How to Choose the Healthiest Bread

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How to Choose the Healthiest Bread

Know Your Labels

Look for bread labels that say "100% whole grain" or "100% whole wheat." Then, take a peek at the ingredients. The first ingredient should say "whole-wheat flour" or "100% whole-wheat flour." Anything less means you are not purchasing the most genuine and nutritious product.

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The Power of Whole Grains

Gravitate toward whole grains. They are naturally low in fat and cholesterol free. Not only that, whole grain breads are richer and jam-packed with healthy fiber, protein, vitamins and minerals.

Whole grains reportedly help to prevent heart disease, stroke, diabetes, obesity and some cancers. So, don't skimp on the quality good stuff!

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Understanding Whole Grains vs. Whole Wheat

In order to know what you're looking for and why, it's important to understand what each of these mean. Whole grains have unrefined flour, thus, leaving the nutrients intact. Breads marked as "100% whole wheat" are made of whole wheat flour, but not necessarily whole grain flour.

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Watch Your Sodium Intake

Large amounts of sodium are added to many products. Why? Well, if we're being quite candid, it tastes fantastic. When it comes to bread, it also helps regulate yeast activity. However, at around 200 milligrams per serving of bread, you could reach your daily suggested intake of 1,800 milligrams in no time!

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Serving Size and Weight Matter!

Sorry, folks. Not all bread is created equal. Make sure to check the weight of the serving listed, and carefully check the serving size. Many breads claim to be "diet" or "light," but will shrink the size of their portion, or list the serving size as two slices, with the information listed only pertaining to one slice. Catch our drift? Tricky, tricky.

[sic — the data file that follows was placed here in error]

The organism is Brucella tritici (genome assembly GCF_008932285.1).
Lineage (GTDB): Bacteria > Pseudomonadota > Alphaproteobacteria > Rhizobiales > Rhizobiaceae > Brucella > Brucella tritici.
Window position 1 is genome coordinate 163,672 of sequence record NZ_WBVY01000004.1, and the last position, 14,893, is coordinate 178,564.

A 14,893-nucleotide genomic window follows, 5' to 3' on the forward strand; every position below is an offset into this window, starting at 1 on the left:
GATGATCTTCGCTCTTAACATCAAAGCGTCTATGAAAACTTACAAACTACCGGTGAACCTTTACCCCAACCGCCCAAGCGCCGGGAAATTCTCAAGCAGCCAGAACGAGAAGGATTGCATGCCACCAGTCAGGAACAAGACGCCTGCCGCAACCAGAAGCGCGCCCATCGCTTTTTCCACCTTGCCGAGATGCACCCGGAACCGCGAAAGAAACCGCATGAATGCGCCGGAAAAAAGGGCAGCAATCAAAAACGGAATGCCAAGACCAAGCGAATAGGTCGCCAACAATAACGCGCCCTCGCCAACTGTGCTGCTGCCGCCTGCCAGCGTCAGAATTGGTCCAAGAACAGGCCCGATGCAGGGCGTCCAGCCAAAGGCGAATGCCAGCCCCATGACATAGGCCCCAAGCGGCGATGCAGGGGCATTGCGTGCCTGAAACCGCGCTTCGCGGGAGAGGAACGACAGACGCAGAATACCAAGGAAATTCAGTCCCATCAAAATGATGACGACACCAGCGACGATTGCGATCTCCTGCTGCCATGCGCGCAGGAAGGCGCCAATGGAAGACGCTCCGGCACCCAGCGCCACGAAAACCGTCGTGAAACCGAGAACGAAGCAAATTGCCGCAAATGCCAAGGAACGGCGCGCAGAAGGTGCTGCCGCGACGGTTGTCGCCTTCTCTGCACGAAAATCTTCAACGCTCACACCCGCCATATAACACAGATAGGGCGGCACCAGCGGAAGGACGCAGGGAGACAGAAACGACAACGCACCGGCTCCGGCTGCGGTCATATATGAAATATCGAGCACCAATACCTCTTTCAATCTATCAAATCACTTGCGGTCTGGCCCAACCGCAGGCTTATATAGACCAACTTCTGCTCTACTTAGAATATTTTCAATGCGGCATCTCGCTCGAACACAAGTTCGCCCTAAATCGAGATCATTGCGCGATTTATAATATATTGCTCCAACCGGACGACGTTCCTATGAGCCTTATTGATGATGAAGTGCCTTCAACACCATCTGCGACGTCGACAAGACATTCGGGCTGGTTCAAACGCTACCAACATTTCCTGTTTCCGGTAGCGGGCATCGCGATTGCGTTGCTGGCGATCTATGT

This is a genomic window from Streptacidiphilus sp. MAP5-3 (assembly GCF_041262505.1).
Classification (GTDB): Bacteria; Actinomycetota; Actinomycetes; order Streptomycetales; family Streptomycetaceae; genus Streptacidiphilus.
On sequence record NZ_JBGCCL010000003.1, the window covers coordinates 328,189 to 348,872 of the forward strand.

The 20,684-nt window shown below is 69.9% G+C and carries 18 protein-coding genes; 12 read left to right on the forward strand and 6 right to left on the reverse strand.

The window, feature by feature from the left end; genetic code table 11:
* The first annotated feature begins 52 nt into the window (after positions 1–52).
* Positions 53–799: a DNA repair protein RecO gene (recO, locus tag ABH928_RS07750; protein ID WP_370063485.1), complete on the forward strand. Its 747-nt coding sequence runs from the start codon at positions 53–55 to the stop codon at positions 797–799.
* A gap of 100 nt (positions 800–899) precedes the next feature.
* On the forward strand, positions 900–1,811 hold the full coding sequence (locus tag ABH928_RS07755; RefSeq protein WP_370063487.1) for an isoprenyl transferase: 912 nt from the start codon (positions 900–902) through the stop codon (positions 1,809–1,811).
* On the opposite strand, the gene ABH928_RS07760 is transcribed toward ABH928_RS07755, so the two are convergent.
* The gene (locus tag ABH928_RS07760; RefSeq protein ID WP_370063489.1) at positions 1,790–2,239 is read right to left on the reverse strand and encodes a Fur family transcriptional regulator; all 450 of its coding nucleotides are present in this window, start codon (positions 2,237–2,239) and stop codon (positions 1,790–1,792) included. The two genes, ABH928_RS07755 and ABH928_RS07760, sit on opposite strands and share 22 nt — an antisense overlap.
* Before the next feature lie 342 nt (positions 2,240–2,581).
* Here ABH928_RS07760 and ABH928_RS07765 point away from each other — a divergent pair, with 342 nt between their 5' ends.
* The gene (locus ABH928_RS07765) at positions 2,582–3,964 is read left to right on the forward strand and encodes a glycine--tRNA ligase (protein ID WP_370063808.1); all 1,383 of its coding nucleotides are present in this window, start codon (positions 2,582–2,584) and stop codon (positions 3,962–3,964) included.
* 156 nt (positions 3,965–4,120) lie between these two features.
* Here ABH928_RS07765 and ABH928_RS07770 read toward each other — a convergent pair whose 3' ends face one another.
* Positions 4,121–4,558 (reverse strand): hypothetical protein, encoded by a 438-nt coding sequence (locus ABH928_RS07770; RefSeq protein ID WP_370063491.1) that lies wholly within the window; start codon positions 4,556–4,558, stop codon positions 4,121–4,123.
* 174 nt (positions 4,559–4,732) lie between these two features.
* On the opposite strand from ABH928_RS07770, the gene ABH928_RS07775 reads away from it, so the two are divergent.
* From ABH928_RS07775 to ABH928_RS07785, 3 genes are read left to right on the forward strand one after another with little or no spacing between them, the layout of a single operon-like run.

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Tricky Labels

These may look fabulous, but healthy? Not necessarily so. Be careful you are not tricked by these labels:

Wheat flour
Unbleached wheat flour
Enriched white flour
Enriched wheat flour
Stone-ground wheat flour
Multi-grain
5- or 7-grain
100% wheat flour
Bran

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Unhealthy Fats

Try to remain cautious and steer clear of unwanted, unhealthy fats such as:

Hydrogenated vegetable oil
Trans fats
Partially hydrogenated oils
Vegetable oil shortening

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The Unwanted Extras

Take an extra-close look at the ingredients and keep your eyes peeled for dyes, high sugar content and high fructose.

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One would think purchasing a common necessity, such as bread, would be simple. Do you snag the brown loaf or the white? The seven-grain or the oat?

Surely, if the packing says "wheat" or "100% natural" somewhere, we're safe to assume it's healthy, right? Wrong. This couldn't be further from the truth, yet this is what a majority of consumers are led to believe.

We're here to help guide you in selecting the best bread for your taste and health. Check out our slideshow above to find tips, facts and suggestions!

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